Blessed is the one who has a caring heart, and then acts upon it empathetically toward another. It’s one thing to consider a caring action and another thing altogether to act upon such an intuition. A caring heart both feels for a person or a principle, and then puts feet to those emotive responses with words and actions in support of another. Who around you or within your reach is in need of your caring heart? How will you express your care-full-ness today?

The Selfish Heart

A selfish-hearted person is someone who thinks first and foremost of self. Referred to as self-referencing, self-aggrandizing, or self-absorption, such a person can hardly see beyond oneself. Consumed by self-consideration, such a person can only find satisfaction when their needs are placed at the front of the line. Selfishness is defined as placing concern with oneself or one’s own interests, benefits or welfare above the well-being or regardless of the interests of others. Synonyms include egocentric, parsimonious, self-centered, self-indulgent, self-interested, self-seeking, wrapped up in oneself. It’s the opposite of unselfish, caring and kind. Narcissism is a modern form of excessive or exclusive selfishness. However, no matter the label, the manifestation isn’t pretty to all who surround such a person.

God’s opinion of selfishness is crystal clear. It is an act of the sinful nature (Galatians 5:19-21). It is present wherever disorder and evil is practiced (James 3: 16, 17). It is harbored alongside bitter envy in the heart (James 3: 13-15). It is the opposite of love and humility and contradicts the very heart of God. instead of selfishness, believers are urged by the Apostle Paul, “If you have any encouragement from being united with Christ, if any comfort from his love, if any fellowship with the Spirit, if any tenderness and compassion, then make my joy complete by being like-minded, having the same love, being one in spirit and purpose. Do nothing out of selfish ambition or vain conceit, but in humility consider others better than yourselves. Each of you should look not only to your own interests, but also to the interests of others” (Philippians 2: 1-4).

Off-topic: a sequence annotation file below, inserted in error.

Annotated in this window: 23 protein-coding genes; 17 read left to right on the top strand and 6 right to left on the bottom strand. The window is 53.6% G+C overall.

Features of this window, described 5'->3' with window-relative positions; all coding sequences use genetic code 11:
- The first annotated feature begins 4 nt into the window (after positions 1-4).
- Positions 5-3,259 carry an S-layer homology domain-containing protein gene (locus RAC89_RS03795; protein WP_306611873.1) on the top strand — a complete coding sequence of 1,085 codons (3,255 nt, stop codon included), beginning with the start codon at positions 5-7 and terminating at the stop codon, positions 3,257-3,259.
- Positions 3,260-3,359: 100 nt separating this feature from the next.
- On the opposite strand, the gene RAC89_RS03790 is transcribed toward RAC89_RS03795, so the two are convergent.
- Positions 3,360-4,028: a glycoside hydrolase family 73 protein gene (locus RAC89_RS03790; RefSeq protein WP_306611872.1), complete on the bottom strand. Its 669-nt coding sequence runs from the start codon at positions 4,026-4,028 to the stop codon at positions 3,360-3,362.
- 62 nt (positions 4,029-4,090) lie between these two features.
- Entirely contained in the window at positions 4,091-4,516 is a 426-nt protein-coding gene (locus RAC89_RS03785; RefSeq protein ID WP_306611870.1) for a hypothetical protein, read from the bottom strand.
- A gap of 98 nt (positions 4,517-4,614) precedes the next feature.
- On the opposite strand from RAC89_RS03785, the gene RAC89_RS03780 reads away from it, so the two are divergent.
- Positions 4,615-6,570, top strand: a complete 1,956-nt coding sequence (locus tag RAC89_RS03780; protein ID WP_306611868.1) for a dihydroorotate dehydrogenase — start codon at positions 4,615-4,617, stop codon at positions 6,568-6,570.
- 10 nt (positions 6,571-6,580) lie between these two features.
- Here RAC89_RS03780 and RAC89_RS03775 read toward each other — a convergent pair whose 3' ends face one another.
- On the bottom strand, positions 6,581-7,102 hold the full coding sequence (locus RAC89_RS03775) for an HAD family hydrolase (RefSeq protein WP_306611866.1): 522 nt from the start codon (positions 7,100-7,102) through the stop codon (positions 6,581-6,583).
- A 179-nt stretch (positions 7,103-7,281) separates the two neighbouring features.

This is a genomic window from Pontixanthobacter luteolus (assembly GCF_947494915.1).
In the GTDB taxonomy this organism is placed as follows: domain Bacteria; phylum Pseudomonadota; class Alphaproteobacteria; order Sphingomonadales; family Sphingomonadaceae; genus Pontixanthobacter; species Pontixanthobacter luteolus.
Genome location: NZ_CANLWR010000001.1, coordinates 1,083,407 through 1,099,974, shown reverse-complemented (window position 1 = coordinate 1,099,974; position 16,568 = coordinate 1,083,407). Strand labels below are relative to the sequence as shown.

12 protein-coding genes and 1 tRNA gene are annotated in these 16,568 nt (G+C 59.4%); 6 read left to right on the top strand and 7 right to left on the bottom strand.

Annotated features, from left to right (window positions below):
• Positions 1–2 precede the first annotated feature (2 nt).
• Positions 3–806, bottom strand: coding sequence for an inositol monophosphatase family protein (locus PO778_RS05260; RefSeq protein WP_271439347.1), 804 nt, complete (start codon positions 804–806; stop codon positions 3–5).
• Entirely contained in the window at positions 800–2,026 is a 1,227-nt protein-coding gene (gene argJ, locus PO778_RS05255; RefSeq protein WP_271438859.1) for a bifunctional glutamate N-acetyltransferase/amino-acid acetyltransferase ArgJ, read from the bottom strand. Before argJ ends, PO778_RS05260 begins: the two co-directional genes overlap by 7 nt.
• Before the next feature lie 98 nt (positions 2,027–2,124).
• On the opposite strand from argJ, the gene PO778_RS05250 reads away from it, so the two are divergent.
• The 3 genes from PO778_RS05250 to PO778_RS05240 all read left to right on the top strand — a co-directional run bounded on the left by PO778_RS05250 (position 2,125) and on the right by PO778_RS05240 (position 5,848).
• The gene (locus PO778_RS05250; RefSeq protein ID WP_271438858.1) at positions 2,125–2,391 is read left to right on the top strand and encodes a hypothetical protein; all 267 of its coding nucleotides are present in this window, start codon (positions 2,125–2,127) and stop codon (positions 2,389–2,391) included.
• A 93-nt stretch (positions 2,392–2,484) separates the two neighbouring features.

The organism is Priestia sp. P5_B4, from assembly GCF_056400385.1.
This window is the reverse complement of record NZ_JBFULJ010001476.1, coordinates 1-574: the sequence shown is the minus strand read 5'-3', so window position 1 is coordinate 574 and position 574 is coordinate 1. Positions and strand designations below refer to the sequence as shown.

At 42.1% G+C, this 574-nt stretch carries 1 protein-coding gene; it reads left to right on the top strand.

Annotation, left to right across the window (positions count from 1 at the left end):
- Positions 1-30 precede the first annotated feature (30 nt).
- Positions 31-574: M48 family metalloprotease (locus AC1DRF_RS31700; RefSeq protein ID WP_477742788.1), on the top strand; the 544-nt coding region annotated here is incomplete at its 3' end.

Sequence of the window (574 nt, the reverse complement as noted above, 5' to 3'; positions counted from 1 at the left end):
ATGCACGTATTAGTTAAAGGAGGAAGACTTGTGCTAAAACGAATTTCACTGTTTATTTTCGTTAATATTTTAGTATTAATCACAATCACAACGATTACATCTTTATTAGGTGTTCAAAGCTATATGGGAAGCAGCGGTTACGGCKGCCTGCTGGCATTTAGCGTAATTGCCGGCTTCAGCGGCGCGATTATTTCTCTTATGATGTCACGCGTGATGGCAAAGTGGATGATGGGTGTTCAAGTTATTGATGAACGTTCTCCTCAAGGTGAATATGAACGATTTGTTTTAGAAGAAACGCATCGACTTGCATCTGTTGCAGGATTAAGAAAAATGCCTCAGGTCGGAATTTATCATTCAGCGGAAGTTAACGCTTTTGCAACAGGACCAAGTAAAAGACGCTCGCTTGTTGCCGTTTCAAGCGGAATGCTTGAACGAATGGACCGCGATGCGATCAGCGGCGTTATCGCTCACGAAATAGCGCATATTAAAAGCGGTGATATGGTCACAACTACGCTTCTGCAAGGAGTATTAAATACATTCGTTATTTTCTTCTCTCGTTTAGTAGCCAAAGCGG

Do nothing out of selfish ambition – those are strong words indeed. Nothing? Yes, nada, says God.

Imagine a life without selfishness. Is it possible? in a world filled with self-everything, can we begin to make a dent in this reality?  Only God’s Spirit can make such a crevice in our heart, separating self from godliness, beginning first in  the internal fibers of our being and extending outward into our words, attitudes, and actions. If the fruit of the Spirit (love, joy, peace, patience, kindness, goodness, faithfulness, gentleness, and self-control) is to be evidenced in our hearts and lives, we must lean fully on the Spirit. We cannot break out of our self-centeredness without the Spirit of God residing in our hearts. The selfish heart can only be healed, restored, and redeemed by the presence and power of the Holy Spirit.

Therefore, the only place where it’s legitimate to be selfish is in the opening up of ourselves to receive God’s Spirit. Finding the time and space to become attentive to God, noticing God, and receiving God is the largest, most looming need of the heart. Pressing the pause button of our fast-paced, me-centered lives and resting in the arms of Almighty God is the greatest comfort we can pursue. Anything less than that is an idol of our selfish heart.

So what will you do today to put your selfish heart into the hands of God, to mold and shape and transform you into a person who reflects God’s heart? Turn your heart toward home, which is the beautiful heart of God…and in prayerful trust, become God’s instrument of tenderness, compassion, and humility toward all who cross your path this and every new day.